Computing Levinthal’s Paradox: Protein Folding, Part 2

Author: Sarah Kearns

Editors: David Mertz, Zuleirys Santana Rodriguez, and Scott Barolo

In a previous post, we discussed how proteins fold into unique shapes that allow them to perform their biological functions. Through many physical and chemical properties, like hydrogen bonding and hydrophobicity, proteins are able to fold correctly. However, proteins can fold improperly, and sometimes these malformed peptides aggregate, leading to diseases like Alzheimer’s.

How can we figure out when the folding process goes wrong? Can we use computers to figure out the folding/misfolding process and develop methods to prevent or undo the damage done by protein aggregates?

Levinthal’s Paradox

In the late 1960s, a scientist named Cyrus Levinthal noted that protein folding is different from regular chemical reactions. Chemical reactions proceed from a reactant to a product via a set pathway of structures and intermediates. Proteins do not do this because a protein doesn’t find just one intermediate shape as it folds — it can potentially find millions. Levinthal concluded that a new protein, moving through so many intermediate structures, must take an enormously long time to find its final native state.

To understand the vast number of conformational possibilities, let’s take a polypeptide of 101 amino acids. There will be a total of 100 bonds connecting amino acids, each bond having six possible conformations (see Figure 1). This means that a protein of 101 amino acids has 3100, or 5*1047, configurations—and some proteins are five or ten times longer!

Figure 1. One polypeptide bond exists between yellow and aqua amino acids. The bonds within the amino acids can rotate and account for three conformations. Even for this short sequence, there are 81 (3^4) different options.

Even if our 101-amino acid protein were able to sample 1013 conformations per second, it would still need 1027 years to try all possible shapes. However, in reality, it takes seconds, not eons, for a protein to find its native conformation. This leads to a big question: Can humans predict how proteins will fold? Even with the help of computers, which can test each possible shape in microseconds, testing them all would require 30 years of computation just for one protein.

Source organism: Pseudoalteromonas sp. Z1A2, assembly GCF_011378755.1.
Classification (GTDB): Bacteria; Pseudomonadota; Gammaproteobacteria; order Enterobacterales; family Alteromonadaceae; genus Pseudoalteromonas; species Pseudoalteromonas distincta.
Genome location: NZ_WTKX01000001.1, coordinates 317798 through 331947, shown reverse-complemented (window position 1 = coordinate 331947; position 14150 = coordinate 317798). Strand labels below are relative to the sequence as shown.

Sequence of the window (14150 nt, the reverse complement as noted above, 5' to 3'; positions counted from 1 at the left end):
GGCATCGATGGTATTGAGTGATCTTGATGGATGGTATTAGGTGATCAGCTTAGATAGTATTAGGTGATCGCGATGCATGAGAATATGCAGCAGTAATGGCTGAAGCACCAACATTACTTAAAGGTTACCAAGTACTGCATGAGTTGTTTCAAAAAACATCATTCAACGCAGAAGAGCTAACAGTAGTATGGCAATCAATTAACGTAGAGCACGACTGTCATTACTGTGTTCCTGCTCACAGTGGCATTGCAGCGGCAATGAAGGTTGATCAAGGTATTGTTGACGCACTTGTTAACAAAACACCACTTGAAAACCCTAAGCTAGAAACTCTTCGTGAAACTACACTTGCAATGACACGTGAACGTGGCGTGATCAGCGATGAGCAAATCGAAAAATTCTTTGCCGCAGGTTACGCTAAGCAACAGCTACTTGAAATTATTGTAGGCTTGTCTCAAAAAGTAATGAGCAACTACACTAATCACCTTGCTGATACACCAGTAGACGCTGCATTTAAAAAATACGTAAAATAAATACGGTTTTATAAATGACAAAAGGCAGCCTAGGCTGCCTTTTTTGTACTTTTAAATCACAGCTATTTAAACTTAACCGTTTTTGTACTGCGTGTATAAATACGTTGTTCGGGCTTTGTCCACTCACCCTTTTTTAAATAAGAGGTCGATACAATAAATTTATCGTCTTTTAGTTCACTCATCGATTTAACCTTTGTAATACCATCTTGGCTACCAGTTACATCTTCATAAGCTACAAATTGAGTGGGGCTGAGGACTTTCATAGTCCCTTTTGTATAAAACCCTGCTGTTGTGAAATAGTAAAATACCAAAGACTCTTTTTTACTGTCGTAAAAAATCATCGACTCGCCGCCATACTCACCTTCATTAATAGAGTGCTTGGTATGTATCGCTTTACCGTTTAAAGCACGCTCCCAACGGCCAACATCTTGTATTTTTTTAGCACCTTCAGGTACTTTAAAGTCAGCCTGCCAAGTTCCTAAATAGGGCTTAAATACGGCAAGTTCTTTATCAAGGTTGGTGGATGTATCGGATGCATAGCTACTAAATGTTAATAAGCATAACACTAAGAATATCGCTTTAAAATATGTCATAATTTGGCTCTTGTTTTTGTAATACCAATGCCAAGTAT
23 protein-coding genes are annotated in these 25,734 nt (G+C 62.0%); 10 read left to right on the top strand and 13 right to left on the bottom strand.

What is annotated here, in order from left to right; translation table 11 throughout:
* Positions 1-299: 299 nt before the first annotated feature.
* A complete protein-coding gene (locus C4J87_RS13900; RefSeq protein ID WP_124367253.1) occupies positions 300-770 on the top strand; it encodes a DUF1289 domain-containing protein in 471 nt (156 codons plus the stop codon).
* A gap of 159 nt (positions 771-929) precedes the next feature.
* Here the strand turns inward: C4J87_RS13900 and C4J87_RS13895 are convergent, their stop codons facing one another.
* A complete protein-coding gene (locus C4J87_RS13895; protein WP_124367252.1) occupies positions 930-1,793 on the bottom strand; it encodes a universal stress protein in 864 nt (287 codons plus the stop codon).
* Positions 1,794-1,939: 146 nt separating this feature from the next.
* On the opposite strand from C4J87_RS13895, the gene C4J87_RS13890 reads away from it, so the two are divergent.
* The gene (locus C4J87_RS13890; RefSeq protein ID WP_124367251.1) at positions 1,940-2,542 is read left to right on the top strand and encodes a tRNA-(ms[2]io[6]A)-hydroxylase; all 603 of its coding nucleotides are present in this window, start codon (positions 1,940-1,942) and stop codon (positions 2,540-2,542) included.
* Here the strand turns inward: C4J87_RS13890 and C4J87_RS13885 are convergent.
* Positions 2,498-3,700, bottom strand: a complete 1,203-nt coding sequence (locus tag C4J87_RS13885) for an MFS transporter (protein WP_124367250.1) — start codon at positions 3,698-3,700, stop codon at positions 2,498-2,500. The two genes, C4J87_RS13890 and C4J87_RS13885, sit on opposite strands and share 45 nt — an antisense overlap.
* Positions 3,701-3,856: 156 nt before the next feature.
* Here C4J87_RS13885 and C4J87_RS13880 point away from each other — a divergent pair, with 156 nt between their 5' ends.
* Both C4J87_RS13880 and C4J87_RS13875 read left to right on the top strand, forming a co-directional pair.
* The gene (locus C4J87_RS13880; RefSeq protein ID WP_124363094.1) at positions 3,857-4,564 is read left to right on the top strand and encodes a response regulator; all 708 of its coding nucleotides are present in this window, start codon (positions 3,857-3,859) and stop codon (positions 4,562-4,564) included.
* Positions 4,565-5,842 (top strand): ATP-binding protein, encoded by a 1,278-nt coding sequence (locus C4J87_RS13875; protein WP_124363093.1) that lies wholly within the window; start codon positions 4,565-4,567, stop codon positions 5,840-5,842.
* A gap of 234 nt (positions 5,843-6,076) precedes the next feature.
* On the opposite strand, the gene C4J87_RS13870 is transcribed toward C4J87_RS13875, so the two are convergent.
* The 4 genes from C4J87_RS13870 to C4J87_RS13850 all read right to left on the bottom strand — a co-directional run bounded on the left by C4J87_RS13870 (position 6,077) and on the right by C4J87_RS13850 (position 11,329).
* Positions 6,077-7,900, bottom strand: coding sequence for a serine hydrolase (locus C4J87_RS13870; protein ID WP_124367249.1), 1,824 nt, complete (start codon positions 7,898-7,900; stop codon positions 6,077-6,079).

Simplifying Structure Prediction

Protein structures, such as hydrogen and ionic bonding and hydrophobic interactions, are difficult to predict rationally just based on the amino acid sequence. Instead, a database of protein structures found by x-ray crystallography, called the Protein Data Bank, has been more helpful in determining the rules of protein folding. Still, determining protein structures accurately is difficult and time-consuming. Some computational shortcuts have made the process simpler, but the predicted folds still are not exact.

The biggest simplifications are made by assuming a lattice structure or using a coarse-grained representation. The former takes a globular protein that typically has variable bond lengths between each amino acid into a lattice (has uniform bond lengths) and places each residue into a 3D grid structure thus limiting the number of possibilities the possible placements of each amino acid. A coarse-grained model would simplify a protein structure by representing amino acids as a single point (see Figure 2).

Figure 2. The coarse grained model reduces a whole amino acid to one point of either hydrophobic or hydrophilic nature. It simplifies the number of objects to calculate, greatly reducing computer time.